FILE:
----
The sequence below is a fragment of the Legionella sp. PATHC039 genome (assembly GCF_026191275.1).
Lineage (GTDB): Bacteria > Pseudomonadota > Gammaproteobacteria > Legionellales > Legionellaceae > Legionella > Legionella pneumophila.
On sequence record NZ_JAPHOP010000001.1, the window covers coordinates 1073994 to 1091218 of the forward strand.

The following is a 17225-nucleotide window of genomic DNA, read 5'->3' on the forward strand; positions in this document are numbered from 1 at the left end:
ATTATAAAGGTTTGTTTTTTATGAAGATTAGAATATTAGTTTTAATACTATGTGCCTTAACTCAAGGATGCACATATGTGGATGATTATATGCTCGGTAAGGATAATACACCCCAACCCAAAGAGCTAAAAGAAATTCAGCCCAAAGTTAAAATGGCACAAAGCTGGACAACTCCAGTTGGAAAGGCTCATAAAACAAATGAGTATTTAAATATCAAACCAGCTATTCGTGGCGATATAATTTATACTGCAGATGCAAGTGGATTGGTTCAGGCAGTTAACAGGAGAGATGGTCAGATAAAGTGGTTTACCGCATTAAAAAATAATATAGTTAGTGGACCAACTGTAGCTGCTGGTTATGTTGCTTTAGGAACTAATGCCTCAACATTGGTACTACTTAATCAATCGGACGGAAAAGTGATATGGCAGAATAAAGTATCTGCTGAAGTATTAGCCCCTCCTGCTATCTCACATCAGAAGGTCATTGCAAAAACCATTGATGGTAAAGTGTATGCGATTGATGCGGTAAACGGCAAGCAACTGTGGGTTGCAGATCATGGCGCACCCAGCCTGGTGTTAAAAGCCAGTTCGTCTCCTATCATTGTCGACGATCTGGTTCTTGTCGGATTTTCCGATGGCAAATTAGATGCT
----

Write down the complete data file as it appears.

The sequence below is a fragment of the Legionella sp. PATHC039 genome (assembly GCF_026191275.1).
Lineage (GTDB): Bacteria > Pseudomonadota > Gammaproteobacteria > Legionellales > Legionellaceae > Legionella > Legionella pneumophila.
On sequence record NZ_JAPHOP010000001.1, the window covers coordinates 1073994 to 1091218 of the forward strand.

The following is a 17225-nucleotide window of genomic DNA, read 5'->3' on the forward strand; positions in this document are numbered from 1 at the left end:
ATTATAAAGGTTTGTTTTTTATGAAGATTAGAATATTAGTTTTAATACTATGTGCCTTAACTCAAGGATGCACATATGTGGATGATTATATGCTCGGTAAGGATAATACACCCCAACCCAAAGAGCTAAAAGAAATTCAGCCCAAAGTTAAAATGGCACAAAGCTGGACAACTCCAGTTGGAAAGGCTCATAAAACAAATGAGTATTTAAATATCAAACCAGCTATTCGTGGCGATATAATTTATACTGCAGATGCAAGTGGATTGGTTCAGGCAGTTAACAGGAGAGATGGTCAGATAAAGTGGTTTACCGCATTAAAAAATAATATAGTTAGTGGACCAACTGTAGCTGCTGGTTATGTTGCTTTAGGAACTAATGCCTCAACATTGGTACTACTTAATCAATCGGACGGAAAAGTGATATGGCAGAATAAAGTATCTGCTGAAGTATTAGCCCCTCCTGCTATCTCACATCAGAAGGTCATTGCAAAAACCATTGATGGTAAAGTGTATGCGATTGATGCGGTAAACGGCAAGCAACTGTGGGTTGCAGATCATGGCGCACCCAGCCTGGTGTTAAAAGCCAGTTCGTCTCCTATCATTGTCGACGATCTGGTTCTTGTCGGATTTTCCGATGGCAAATTAGATGCT